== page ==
StackMob, a rising star in the mobile app development and deployment solutions space, announced Monday that it has landed a $7.5 million in a Series A round led by Trinity Ventures, with participation from previous investors Harrison Metal and Baseline Ventures. In addition to the funding, Trinity Ventures General Partner San Scholnick is joining the company’s Board of Directors, which already includes Harrison Metal founder Michael Dearing.
Currently in private beta mode, StackMob offers a cloud computing solution for developing and deploying mobile apps, with a complete suite of backend services already in place so that developers can streamline the process and get their apps created and deployed rather than “reinventing the wheel.”
Services include OAuth, social integration with Facebook and Twitter, API development, messaging—including push notifications, storage solutions, analytics, and even monetization. StackMob claims that its suite of services is capable of cutting down the infrastructure-building time from months to hours or even minutes.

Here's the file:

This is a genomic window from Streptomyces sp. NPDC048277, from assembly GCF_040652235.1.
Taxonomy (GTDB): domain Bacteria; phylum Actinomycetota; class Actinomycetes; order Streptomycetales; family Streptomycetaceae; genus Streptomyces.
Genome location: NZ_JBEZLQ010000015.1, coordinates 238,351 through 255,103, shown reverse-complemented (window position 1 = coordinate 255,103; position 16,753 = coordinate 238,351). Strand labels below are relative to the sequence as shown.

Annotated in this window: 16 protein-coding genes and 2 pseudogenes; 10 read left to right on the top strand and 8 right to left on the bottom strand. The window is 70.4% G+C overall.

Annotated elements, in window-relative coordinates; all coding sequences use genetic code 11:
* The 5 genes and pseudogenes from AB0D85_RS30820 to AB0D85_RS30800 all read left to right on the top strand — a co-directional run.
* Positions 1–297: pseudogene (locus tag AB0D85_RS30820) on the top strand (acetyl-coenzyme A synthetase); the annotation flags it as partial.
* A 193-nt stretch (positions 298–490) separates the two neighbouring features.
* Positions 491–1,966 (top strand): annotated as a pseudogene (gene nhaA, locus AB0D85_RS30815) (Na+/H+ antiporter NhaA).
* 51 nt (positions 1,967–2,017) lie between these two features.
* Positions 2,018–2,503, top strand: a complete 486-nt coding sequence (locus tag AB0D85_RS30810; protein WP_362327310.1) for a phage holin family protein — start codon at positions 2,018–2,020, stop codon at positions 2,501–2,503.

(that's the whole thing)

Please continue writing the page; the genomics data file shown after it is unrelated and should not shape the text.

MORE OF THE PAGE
And judging by the number of people scrambling to sign up for the service, StackMob is filling a desperate need among developers. Since the company’s beta launch in March, over 200 developers have gained access to the service, and another 1,000 are waiting in line.
"Applications for smartphones are going to be bigger and more important than applications for the web and software infrastructure needs to keep pace with this shift," said Dan Scholnick, General Partner at Trinity Ventures, in a statement. "I was blown away by the scope of Ty's vision, through which the company becomes the de facto cloud platform for mobile applications. It's clear that developers agree, as they clamor for invites to the service."
StackMob has previously been likened to Heroku, a similar cloud-computing solution that allows startups to deploy on the Web. Indeed, both Harrison Metal and Baseline Ventures, investors that previously participated in StackMob’s seed round, were also investors in Heroku, which was snapped up by Salesforce in December 2010 for $212 million in cash.
"The mobile app ecosystem is booming and infrastructure services are going to support that growth," said Michael Dearing of Harrison Metal in a statement. "StackMob's cloud-based solution lets developers focus on what they love—building great user experiences. They can leave the backend stack to StackMob."